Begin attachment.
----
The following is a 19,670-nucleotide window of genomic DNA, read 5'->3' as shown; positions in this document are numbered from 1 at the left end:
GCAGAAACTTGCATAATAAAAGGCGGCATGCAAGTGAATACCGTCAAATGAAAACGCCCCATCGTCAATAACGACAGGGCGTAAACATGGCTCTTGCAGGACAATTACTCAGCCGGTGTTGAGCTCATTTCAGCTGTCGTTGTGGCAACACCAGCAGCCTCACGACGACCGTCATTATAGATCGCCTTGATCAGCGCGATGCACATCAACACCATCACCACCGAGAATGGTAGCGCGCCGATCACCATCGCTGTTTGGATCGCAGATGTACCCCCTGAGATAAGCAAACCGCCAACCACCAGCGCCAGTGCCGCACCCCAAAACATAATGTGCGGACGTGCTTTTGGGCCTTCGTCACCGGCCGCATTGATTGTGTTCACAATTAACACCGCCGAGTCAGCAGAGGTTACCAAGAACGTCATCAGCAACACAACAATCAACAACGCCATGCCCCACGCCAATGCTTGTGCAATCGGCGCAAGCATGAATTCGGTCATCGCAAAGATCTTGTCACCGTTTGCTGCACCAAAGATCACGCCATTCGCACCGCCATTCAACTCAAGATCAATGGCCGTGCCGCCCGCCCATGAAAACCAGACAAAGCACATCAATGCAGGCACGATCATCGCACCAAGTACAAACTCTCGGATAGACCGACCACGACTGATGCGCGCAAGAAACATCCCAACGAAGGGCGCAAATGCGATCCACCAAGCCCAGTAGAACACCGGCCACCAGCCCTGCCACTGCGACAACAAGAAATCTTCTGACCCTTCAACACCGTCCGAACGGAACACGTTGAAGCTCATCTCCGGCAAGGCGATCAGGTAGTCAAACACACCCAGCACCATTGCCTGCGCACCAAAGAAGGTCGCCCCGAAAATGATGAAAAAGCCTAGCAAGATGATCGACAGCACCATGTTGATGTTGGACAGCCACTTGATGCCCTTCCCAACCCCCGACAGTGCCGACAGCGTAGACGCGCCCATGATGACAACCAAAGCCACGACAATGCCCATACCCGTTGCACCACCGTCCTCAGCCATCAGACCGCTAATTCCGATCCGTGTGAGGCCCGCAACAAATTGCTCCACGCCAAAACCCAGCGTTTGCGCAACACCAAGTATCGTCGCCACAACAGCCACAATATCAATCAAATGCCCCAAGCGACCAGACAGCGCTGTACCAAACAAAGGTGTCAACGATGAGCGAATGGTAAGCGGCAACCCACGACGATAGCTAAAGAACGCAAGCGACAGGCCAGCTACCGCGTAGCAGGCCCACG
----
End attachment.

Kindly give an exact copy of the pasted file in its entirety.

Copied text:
The following is a 19,670-nucleotide window of genomic DNA, read 5'->3' as shown; positions in this document are numbered from 1 at the left end:
GCAGAAACTTGCATAATAAAAGGCGGCATGCAAGTGAATACCGTCAAATGAAAACGCCCCATCGTCAATAACGACAGGGCGTAAACATGGCTCTTGCAGGACAATTACTCAGCCGGTGTTGAGCTCATTTCAGCTGTCGTTGTGGCAACACCAGCAGCCTCACGACGACCGTCATTATAGATCGCCTTGATCAGCGCGATGCACATCAACACCATCACCACCGAGAATGGTAGCGCGCCGATCACCATCGCTGTTTGGATCGCAGATGTACCCCCTGAGATAAGCAAACCGCCAACCACCAGCGCCAGTGCCGCACCCCAAAACATAATGTGCGGACGTGCTTTTGGGCCTTCGTCACCGGCCGCATTGATTGTGTTCACAATTAACACCGCCGAGTCAGCAGAGGTTACCAAGAACGTCATCAGCAACACAACAATCAACAACGCCATGCCCCACGCCAATGCTTGTGCAATCGGCGCAAGCATGAATTCGGTCATCGCAAAGATCTTGTCACCGTTTGCTGCACCAAAGATCACGCCATTCGCACCGCCATTCAACTCAAGATCAATGGCCGTGCCGCCCGCCCATGAAAACCAGACAAAGCACATCAATGCAGGCACGATCATCGCACCAAGTACAAACTCTCGGATAGACCGACCACGACTGATGCGCGCAAGAAACATCCCAACGAAGGGCGCAAATGCGATCCACCAAGCCCAGTAGAACACCGGCCACCAGCCCTGCCACTGCGACAACAAGAAATCTTCTGACCCTTCAACACCGTCCGAACGGAACACGTTGAAGCTCATCTCCGGCAAGGCGATCAGGTAGTCAAACACACCCAGCACCATTGCCTGCGCACCAAAGAAGGTCGCCCCGAAAATGATGAAAAAGCCTAGCAAGATGATCGACAGCACCATGTTGATGTTGGACAGCCACTTGATGCCCTTCCCAACCCCCGACAGTGCCGACAGCGTAGACGCGCCCATGATGACAACCAAAGCCACGACAATGCCCATACCCGTTGCACCACCGTCCTCAGCCATCAGACCGCTAATTCCGATCCGTGTGAGGCCCGCAACAAATTGCTCCACGCCAAAACCCAGCGTTTGCGCAACACCAAGTATCGTCGCCACAACAGCCACAATATCAATCAAATGCCCCAAGCGACCAGACAGCGCTGTACCAAACAAAGGTGTCAACGATGAGCGAATGGTAAGCGGCAACCCACGACGATAGCTAAAGAACGCAAGCGACAGGCCAGCTACCGCGTAGCAGGCCCACG